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Diversion programs save taxpayers money

On Behalf of | May 10, 2022 | Criminal Defense

Keeping people in jail is as costly in Maryland as it is in the rest of the country. This is a major investment of time, energy, and money that could very profitably be spent elsewhere. Many legal and corrections experts have suggested ways to resolve this issue. The new diversion program is one of these solutions.

Diversion programs can give people an exit ramp

One of the best new criminal defense strategies may be to offer someone an exit ramp out of the justice system. This is a boon for someone who may be a first-time offender, especially if they are charged with a nonviolent offense. Sending them to jail for years is not necessary.

Instead, the court may choose to offer this person the chance to participate in a specially sponsored diversion program. While the thought of such a program may ring alarm bells in a taxpayer’s mind, the truth is otherwise. In fact, the cost of these programs is much less than what it takes to keep someone in prison.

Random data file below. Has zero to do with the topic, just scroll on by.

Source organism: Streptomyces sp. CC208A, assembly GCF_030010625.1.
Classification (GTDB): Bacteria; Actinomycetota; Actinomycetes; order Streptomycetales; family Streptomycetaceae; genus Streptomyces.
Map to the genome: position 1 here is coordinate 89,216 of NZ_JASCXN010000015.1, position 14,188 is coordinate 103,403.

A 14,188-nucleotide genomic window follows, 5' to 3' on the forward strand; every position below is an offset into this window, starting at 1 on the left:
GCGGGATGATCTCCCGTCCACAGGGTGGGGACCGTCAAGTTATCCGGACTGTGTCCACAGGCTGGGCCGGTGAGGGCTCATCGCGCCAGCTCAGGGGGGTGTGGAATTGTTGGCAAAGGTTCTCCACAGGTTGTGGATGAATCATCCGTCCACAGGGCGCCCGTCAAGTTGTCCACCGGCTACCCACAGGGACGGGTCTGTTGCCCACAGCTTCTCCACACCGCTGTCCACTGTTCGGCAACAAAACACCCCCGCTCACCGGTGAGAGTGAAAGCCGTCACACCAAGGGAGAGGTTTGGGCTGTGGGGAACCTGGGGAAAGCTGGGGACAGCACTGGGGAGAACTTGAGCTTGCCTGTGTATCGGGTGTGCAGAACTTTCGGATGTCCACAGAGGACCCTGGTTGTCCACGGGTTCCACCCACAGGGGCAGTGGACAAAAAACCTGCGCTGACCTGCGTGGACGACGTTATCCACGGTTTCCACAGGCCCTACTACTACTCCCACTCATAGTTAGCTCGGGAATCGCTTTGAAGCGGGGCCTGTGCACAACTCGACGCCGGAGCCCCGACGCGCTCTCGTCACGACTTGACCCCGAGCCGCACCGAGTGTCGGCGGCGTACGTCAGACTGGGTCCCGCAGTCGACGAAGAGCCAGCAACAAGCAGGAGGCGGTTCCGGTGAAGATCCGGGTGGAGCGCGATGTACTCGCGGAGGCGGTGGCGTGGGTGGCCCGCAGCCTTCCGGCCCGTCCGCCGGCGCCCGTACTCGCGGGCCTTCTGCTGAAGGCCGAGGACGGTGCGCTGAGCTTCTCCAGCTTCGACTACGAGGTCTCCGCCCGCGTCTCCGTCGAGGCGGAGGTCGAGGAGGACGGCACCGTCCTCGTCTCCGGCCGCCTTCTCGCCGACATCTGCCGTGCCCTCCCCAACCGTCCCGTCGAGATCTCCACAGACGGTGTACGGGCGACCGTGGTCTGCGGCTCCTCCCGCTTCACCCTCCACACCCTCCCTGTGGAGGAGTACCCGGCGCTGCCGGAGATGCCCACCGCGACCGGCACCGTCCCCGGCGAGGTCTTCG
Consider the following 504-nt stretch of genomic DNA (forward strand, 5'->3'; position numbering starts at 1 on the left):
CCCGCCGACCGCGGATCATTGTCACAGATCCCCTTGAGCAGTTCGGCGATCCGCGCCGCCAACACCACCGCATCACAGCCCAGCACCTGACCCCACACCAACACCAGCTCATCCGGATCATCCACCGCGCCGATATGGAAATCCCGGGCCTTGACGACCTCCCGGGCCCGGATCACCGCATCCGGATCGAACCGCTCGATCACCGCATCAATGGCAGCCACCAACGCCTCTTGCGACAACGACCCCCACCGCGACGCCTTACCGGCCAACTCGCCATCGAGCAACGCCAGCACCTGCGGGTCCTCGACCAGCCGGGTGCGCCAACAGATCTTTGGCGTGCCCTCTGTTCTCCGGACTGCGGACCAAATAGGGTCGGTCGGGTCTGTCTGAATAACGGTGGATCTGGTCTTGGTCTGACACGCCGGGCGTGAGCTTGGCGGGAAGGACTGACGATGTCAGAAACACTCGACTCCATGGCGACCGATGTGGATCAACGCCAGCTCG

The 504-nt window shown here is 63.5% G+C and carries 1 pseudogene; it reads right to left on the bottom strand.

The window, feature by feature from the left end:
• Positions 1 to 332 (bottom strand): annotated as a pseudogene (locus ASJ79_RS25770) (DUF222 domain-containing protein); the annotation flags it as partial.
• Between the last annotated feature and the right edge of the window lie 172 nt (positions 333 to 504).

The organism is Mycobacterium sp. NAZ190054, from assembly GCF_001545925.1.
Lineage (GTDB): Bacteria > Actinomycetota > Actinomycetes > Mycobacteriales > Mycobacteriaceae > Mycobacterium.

Diversion programs can address serious social issues

One of the reasons why many experts are praising the rise of diversion programs is due to their engagement with social issues on the ground. Many people turn to criminal behavior for reasons that are easily understood. Diversion programs can be used to help reach people who may have no other outlet to depend on. This intervention can prevent crime.

There are several types of programs that a person may enter in lieu of being subsumed into the criminal justice system. Pre-police encounter diversion programs are designed to send civilian responders to certain 911 calls. These are calls that are not judged to require the presence of police personnel.

Pre-arrest diversion programs can help people who need access to substance abuse or mental health treatment. It lets them get the help they need in a supportive and safe place. Programs such as these and others reduce the strain on the state taxpayer base. They offer ways to help people get help before they commit violent crimes.